MALAKAL, South Sudan (CNS) — When the shooting stops, it’s eerily silent in Malakal. The quarter million people who once lived here have dispersed to other cities or countries, or to the nearby U.N. base where they live behind barbed wire and heavily armed blue-helmeted soldiers, or to simply living in the bush, trying to stay out of the path of the several armed groups ravaging the countryside.
Yet amid the silence a small voice once again speaks. The “Voice of Love” radio station is part of the Catholic Radio Network, a group of feisty communicators who have braved everything from intolerant officials to outright war to keep hope alive in the world’s newest nation.
The Malakal station — which is also heard in the war-torn Nuba Mountains of Sudan — stays on the air because Italian Comboni Sister Elena Balatti refuses to let it be quieted.
Sister Balatti has lived in South Sudan for 14 years. She is well acquainted with the country’s ethnic tensions, and the radio station, housed in one of Malakal’s parish compounds, modeled the diverse staffing and programming that celebrated all the ethnic groups in the area, although it broadcast almost entirely in Arabic and English, what amount to neutral languages in the tense environment.
After fighting spread to Malakal in December 2013, the town changed hands six times in three months. During that time, Sister Balatti focused on keeping the radio on the air, and when that wasn’t possible helped to minister to the needs of thousands of people who sought refuge in the town’s Catholic cathedral.
“We tried to operate the radio in between one period of fighting and another. We couldn’t work when the opposition forces were occupying the town, because the shooting was continuous and I couldn’t guarantee the security of our staff. But whenever we had a period of calm, we’d reopen the station. Because the silence of a voice that people were accustomed to hearing was, by itself, a negative signal that increased the despair of the people,” she said.
Sister Balatti said both the South Sudan army and the main rebel group respected the church premises in Malakal, which were filled with refugees. At one time, she says, some 6,500 people were crowded into the cathedral compound. Yet when the so-called White Army captured the city Feb. 18, 2014, she knew they were in for trouble.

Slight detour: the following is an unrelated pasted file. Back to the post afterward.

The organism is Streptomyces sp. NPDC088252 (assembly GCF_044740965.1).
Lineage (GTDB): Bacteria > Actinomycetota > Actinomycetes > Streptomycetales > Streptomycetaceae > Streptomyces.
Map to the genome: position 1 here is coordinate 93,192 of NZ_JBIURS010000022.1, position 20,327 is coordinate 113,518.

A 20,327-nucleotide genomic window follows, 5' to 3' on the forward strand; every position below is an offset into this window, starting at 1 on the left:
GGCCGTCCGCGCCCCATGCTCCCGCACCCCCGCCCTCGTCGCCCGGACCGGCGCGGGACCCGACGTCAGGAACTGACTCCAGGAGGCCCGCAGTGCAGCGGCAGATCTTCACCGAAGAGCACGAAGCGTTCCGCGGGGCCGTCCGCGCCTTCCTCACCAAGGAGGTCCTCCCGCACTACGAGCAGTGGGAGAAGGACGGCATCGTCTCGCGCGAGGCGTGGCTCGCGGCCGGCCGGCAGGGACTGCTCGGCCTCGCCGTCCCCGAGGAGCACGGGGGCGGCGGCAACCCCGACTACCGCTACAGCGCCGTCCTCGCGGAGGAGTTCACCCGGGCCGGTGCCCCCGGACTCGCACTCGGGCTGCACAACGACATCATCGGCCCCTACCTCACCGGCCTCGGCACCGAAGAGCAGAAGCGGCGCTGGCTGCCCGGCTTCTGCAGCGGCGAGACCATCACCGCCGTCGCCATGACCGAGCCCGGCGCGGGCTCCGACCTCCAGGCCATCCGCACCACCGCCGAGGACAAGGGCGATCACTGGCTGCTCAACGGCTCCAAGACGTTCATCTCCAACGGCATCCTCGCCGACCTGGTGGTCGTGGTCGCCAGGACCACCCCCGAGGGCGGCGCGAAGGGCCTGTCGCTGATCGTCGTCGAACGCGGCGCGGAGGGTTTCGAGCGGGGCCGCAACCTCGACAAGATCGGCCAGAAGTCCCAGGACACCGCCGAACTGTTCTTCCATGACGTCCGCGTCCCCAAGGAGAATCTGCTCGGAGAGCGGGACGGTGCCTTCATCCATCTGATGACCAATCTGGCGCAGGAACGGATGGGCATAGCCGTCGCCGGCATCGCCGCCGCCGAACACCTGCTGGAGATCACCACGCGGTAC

Aligned with the main rebel group, the White Army is a ragtag collection of some 20,000 Nuer youth, many of them illiterate cattle herders. The White Army has been responsible for some of the worst ethnic attacks, both in the previous civil wars as well as during the current conflict. They get their name from white ash — from burned cattle dung — with which they cover themselves.
When word came that the White Army was approaching Malakal, Sister Balatti sent the station’s staff home. The vicar general of the diocese, Father Angelo Mojwok, told some 1500 people still sheltered in the cathedral compound that they should leave for their own safety.
“The priests and some of the sisters left, and we respect their decision,” Sister Balatti said. “But some of us, well, perhaps we lost our mind. There were still people sleeping in the cathedral who couldn’t leave. One woman said to me, ‘The father told us to leave but my mother is paralyzed and I can’t leave her.’ I looked at her for a while and finally said I couldn’t leave either. My own mother in Italy can’t walk. Would I leave her? No. So I stayed with two other sisters. About 150 people stayed in the cathedral, and we remained with them to face the White Army.”